“It will be nice to win some titles, some extraordinary series. Having said that, I genuinely feel we don’t want to put too much pressure on ourselves by over-thinking this kind of stuff.”

Broadcast details and commentators

In India, Star Sports network will show the English World Feed and provide regional coverage in Hindi, Tamil, Kannada and Telugu. Their digital platform Disney+ Hotstar will show live coverage of each day’s play. India’s public broadcaster Doordarshan will also carry live coverage of each day’s play via their DD Sports channel.

In Australia, the Test will be shown live on Channel 7 and its digital platform 7Plus. In the UK, Sky Sports will carry the live coverage via their Sky Sports Cricket channel

The commentary panel for match will include stalwarts of the game in Ravi Shastri, Ricky Ponting, Sunil Gavaskar, Matthew Hayden, Nasser Hussain, Justin Langer and Kumar Sangakkara. They will be joined by experienced broadcasters Harsha Bhogle and Alison Mitchell, alongside current cricketer Dinesh Karthik.

Play is scheduled to start at 10:30 local time in London on Wednesday (3.00 pm IST), with Monday scheduled as a reserve day should it be required.


While the conditions are expected to be better than the last final, there is rain predicted for Day 4 and Day 5, and the reserve day too for that matter.

Here’s a prediction from for the next 5/6 days in Kennington:

A reminder that the 2021 final indeed went to the reserve day, after plenty of rain interruptions in Southampton,

Key battles

Steve Smith v Cheteshwar Pujara

Several members of Australia’s squad acclimatised to English conditions ahead of the final with stints at county sides but India batsman Cheteshwar Pujara found himself captaining fellow number three Steve Smith during the Australia star’s brief stint with Sussex.

Pujara, 35, enjoyed a purple patch for Sussex that included three hundreds in six innings in April and May, while the highest score Smith could manage was 89.

Smith, however, has a superb Test record at the Oval, averaging nearly 98, with two hundreds in three matches.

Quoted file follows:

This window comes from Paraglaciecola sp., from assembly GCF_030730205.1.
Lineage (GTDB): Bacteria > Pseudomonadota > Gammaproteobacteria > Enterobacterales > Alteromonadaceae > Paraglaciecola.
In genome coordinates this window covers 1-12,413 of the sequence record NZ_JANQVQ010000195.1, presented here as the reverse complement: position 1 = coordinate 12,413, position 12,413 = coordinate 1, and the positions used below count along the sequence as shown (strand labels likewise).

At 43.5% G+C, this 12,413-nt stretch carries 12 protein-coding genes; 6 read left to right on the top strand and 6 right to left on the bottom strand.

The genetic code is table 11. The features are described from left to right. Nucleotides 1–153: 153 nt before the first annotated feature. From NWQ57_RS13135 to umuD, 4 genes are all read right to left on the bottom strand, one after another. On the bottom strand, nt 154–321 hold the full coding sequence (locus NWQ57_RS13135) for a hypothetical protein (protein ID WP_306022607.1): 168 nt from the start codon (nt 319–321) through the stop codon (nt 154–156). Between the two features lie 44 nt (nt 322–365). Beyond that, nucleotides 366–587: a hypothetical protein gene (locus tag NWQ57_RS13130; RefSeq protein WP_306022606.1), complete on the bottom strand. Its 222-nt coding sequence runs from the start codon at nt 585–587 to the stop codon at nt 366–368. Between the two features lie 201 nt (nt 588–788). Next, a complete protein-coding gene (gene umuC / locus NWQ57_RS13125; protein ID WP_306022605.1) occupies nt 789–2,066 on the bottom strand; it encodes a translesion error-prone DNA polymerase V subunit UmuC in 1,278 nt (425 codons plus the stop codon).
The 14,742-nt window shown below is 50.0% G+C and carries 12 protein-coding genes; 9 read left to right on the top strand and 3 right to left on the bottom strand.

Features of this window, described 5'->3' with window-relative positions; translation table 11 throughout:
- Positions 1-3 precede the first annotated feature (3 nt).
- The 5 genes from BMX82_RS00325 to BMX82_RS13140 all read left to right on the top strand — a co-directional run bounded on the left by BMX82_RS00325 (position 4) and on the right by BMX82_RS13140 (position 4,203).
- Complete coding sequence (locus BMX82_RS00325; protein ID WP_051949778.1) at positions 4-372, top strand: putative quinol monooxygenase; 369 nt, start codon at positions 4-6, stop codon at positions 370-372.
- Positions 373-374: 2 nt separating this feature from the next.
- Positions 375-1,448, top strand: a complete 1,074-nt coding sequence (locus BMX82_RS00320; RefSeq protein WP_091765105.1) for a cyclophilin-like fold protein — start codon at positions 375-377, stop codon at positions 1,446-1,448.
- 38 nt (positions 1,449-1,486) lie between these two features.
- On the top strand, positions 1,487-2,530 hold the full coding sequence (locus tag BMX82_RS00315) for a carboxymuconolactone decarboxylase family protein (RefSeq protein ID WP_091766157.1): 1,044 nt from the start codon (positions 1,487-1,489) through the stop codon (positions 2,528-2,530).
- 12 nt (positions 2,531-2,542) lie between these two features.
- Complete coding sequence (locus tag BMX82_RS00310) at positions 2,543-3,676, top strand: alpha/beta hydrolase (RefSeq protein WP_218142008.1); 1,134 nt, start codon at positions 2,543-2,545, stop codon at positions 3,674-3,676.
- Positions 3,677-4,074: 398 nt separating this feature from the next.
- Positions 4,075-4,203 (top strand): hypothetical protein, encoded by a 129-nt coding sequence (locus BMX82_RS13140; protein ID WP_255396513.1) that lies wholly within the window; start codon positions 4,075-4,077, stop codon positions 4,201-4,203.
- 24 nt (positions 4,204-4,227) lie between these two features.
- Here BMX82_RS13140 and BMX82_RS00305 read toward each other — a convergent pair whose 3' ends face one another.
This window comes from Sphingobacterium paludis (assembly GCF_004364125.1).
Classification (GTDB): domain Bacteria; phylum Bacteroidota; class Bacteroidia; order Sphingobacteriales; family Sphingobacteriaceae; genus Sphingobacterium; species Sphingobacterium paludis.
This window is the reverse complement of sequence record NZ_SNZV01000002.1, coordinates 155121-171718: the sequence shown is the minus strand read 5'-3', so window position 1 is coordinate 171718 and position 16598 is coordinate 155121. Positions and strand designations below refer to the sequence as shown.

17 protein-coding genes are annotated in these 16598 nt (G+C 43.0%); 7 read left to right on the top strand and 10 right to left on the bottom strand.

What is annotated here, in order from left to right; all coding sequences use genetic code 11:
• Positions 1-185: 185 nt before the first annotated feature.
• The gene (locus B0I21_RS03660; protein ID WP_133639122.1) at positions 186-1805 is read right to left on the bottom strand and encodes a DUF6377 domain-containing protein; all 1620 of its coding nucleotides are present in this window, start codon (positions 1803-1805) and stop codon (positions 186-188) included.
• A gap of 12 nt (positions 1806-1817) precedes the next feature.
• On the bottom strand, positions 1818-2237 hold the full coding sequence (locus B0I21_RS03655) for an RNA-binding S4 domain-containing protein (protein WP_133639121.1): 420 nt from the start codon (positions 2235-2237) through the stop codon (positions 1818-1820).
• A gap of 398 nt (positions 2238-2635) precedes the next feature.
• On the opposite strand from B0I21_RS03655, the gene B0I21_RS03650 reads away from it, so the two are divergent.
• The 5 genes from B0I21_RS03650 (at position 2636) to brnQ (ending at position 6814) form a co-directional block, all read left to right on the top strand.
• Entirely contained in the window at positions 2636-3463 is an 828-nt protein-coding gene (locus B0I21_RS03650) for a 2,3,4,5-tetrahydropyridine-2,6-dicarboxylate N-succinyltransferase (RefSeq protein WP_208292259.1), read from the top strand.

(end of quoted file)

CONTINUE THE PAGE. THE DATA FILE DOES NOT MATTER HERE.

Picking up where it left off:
No wonder the 34-year-old described the Oval is “a wonderful place to play cricket in”.

“Lightning-fast outfield, the square goes the whole way across the ground so it is a nice place to bat when you get in and has some decent pace and bounce for an English surface,” he said.

Pujara, unlike Smith, is now a one-format player, such is the strength of India’s limited-overs sides, but his patient method of accumulating runs could prove valuable against a powerful Australia pace attack.

“Certainly we’ve had conversations with Puji, obviously about batting, but he also leads Sussex so he’s got a good handle on tactics and strategy,” said India coach Rahul Dravid.

Pat Cummins v Mohammed Shami

Australia captain Cummins and rival India pacer Shami will both have extra responsibility in the absence of injured quicks Hazlewood and Bumrah.

During the drawn 2019 Ashes series in England, the now 30-year-old Cummins led Australia’s attack with 29 wickets in five matches at a miserly average of 19.62.

Shami may not be able to boast similar figures, but at his best the experienced seamer gives India captain Rohit Sharma great control in the field.

Spin to win?

Australia off-spinner Nathan Lyon has been his country’s leading specialist slow bowler for more than a decade, with 482 Test wickets at an average of just over 31 apiece.

India counterpart R Ashwin is also closing in on 500 Test wickets, with 474 at 23.93.

India have sometimes been reluctant to play Ashwin in English conditions.

But a dry pitch expected to take turn could mean Ashwin, number one in the ICC Test bowling rankings, is deployed alongside left-arm spinner Ravindra Jadeja.

Ashwin has a fine Test record against Australia, with 114 wickets at an average of under 29, and he shared the player-of-the-series award with Jadeja in the home series win against Australia earlier this year.

With inputs from AFP and ICC Business Corporation FZ LLC 2020 via Online Media Zone